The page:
Clare said in his opening statement that despite being depicted as uncaring towards Jackie, Eramo arranged meetings between Jackie and police. He said Rolling Stone knew about these meetings — and included a reference to them in an early draft — but did not include any reference to them in the published article.

Eramo first met Jackie in May 2013 and connected her with sexual assault resources, Clare said.

“From the very first meeting, Nicole urged Jackie to report her assault,” Clare said.

Clare also argued Rolling Stone did not check key facts of Jackie’s story and said the magazine pushed Jackie to participate in the story, only to blame her once once the story starting falling apart after its publication.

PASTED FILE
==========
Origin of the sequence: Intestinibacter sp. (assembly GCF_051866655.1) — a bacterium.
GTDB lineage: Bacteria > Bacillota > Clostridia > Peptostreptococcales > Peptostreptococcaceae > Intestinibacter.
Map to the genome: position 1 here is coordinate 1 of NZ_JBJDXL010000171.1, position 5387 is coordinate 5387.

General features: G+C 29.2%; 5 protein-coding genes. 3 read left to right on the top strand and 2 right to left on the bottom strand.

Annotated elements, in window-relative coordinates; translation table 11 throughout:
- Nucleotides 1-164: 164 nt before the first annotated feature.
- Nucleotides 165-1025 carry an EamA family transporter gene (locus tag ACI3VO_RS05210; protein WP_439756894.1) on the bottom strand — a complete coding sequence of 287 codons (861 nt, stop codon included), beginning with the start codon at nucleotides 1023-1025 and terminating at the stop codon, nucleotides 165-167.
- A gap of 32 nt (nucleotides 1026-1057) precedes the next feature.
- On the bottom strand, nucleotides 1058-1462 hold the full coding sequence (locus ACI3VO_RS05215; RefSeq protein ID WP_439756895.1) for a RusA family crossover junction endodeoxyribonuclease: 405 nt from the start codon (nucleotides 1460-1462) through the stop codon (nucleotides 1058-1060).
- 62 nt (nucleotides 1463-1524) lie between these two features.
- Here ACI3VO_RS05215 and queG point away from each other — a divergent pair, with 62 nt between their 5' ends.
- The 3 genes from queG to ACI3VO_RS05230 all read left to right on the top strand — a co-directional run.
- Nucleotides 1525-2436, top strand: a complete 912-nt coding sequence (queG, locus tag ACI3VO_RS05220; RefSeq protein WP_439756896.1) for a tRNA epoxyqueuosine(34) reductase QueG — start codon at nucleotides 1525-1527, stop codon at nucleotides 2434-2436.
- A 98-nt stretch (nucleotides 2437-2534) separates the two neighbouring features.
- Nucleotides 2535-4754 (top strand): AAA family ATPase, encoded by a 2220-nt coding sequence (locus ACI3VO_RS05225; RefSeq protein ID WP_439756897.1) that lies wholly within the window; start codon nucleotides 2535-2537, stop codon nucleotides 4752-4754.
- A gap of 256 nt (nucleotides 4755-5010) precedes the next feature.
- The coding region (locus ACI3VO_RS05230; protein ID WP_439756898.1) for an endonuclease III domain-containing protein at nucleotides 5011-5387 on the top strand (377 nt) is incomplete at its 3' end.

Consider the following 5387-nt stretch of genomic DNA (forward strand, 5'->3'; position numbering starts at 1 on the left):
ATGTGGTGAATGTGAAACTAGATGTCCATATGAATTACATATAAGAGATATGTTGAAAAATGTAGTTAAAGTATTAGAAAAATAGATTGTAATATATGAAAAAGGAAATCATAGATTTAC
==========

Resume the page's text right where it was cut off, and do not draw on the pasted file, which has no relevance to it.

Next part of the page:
Eramo’s lawyer also noted a photoshopped image of Eramo featured alongside the article, which he said was the only image of a person that appeared in the print edition of the article.

Attorney Scott Sexton defended the magazine’s depiction of Eramo in the opening statement for Rolling Stone, Erdely and publisher Wenner Media.

“She was the face of the University,” Sexton said, noting Eramo’s public role as chair of the University’s Sexual Misconduct Board. “Naturally, she was mentioned in the article.”

Sexton reminded members of the jury that a defamation case requires proof of actual malice in writing and publishing the article.

“[Actual malice] just means the person who’s accused … they have to make the statement knowing it to be false in their mind,” he said.

Sexton argued Erdely and Rolling Stone thoroughly believed Jackie’s claims until after the article was published.

He also responded to Clare’s claim that Rolling Stone knew Eramo encouraged Jackie to report her alleged gang rape through meetings with police.